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A CFD Analysis of Flow Blockage Phenomena in ALFRED LFR DEMO Fuel Assembly

[+] Author Affiliations
I. Di Piazza, M. Tarantino

ENEA, Brasimone, Italy

F. Magugliani, A. Alemberti

Ansaldo Nucleare, Genova, Italy

Paper No. ICONE22-30777, pp. V004T10A034; 15 pages
doi:10.1115/ICONE22-30777
From:
  • 2014 22nd International Conference on Nuclear Engineering
  • Volume 4: Radiation Protection and Nuclear Technology Applications; Fuel Cycle, Radioactive Waste Management and Decommissioning; Computational Fluid Dynamics (CFD) and Coupled Codes; Reactor Physics and Transport Theory
  • Prague, Czech Republic, July 7–11, 2014
  • Conference Sponsors: Nuclear Engineering Division
  • ISBN: 978-0-7918-4594-3
  • Copyright © 2014 by ASME

abstract

A CFD study has been carried out on fluid flow and heat transfer in the HLM-cooled Fuel Pin Bundle of the ALFRED LFR DEMO.

In the context of GEN-IV Heavy Liquid Metal-cooled reactors safety studies, the flow blockage in a Fuel sub-assembly is considered one of the main issues to be addressed and the most important and realistic accident for LFR Fuel Assembly. The present paper is a first step towards a detailed analysis of such phenomena, and a CFD model and approach is presented to have a detailed thermo-fluid dynamic picture in the case of blockage. The closed hexagonal, grid-spaced fuel assembly of the LFR ALFRED has been modeled and computed. At this stage, the details of the spacer grids have not been included, but a conservative analysis has been carried out based on the current main geometrical and physical features. Reactivity feedback, as well as axial power profile, have not been included in this analysis. Results indicate that critical conditions, with clad temperatures around ∼900°C, are reached with blockage larger than 30% in terms of area fraction.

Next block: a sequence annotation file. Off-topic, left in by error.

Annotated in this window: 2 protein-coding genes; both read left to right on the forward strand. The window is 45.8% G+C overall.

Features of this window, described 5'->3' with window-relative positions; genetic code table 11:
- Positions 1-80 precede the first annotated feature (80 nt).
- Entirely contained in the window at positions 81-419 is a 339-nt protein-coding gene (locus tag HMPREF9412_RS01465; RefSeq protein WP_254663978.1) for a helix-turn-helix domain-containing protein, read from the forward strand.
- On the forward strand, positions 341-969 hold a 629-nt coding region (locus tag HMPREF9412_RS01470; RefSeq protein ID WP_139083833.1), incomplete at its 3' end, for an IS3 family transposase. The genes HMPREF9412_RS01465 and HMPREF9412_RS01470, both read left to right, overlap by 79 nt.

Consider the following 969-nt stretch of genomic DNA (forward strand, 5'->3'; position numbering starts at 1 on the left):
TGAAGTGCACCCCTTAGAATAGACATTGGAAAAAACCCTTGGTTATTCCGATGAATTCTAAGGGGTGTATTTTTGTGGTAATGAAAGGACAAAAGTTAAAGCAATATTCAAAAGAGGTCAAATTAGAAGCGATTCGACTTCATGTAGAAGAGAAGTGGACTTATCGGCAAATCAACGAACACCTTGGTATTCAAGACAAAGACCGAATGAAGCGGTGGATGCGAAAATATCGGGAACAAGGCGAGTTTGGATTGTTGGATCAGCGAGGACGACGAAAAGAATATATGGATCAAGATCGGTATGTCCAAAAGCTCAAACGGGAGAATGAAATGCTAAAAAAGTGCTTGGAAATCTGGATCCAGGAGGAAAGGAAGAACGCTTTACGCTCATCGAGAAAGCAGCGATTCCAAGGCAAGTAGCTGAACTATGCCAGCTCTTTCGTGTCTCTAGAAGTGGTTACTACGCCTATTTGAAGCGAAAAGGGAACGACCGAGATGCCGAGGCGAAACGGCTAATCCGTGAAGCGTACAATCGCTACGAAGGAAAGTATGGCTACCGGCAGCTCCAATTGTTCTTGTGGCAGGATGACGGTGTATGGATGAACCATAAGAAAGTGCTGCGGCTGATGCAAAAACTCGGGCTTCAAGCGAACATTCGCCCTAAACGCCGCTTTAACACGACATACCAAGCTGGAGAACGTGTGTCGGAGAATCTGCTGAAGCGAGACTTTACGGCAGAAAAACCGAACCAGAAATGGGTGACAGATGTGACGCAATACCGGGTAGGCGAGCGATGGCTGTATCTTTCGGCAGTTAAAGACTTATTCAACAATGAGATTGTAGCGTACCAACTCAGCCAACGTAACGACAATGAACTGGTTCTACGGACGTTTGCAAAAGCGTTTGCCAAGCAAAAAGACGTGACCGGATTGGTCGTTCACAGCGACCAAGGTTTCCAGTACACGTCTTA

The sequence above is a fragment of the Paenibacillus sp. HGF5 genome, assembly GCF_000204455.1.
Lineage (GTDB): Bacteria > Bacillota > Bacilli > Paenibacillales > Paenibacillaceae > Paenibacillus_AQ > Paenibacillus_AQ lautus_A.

Two main effects can be distinguished: a local effect in the wake/recirculation region downstream the blockage and a global effect due to the lower mass flow rate in the blocked subchannels; the former effect gives rise to a temperature peak behind the blockage and it is dominant for large blockages (>20%), while the latter effect determines a temperature peak at the end of the active region and it is dominant for small blockages (<10%). The blockage area has been placed at the beginning of the active region, so that both over-mentioned phenomena can fully take place. The mass flow rate at the different degree of blockage has been imposed from preliminary system code simulations.

Transient analyses with fully resolved SST-ω turbulence model have been carried out and results indicate that a blockage of ∼15% (in terms of blocked area) leads to a maximum clad temperature around 800 °C, and this condition is reached in a characteristic time of 3–4 s without overshoot. Local clad temperatures around 1000 °C can be reached for blockages of 30% or more.

CFD simulations indicate that Blockages >15% could be detected by putting some thermocouples in the plenum region of the FA.

Copyright © 2014 by ASME

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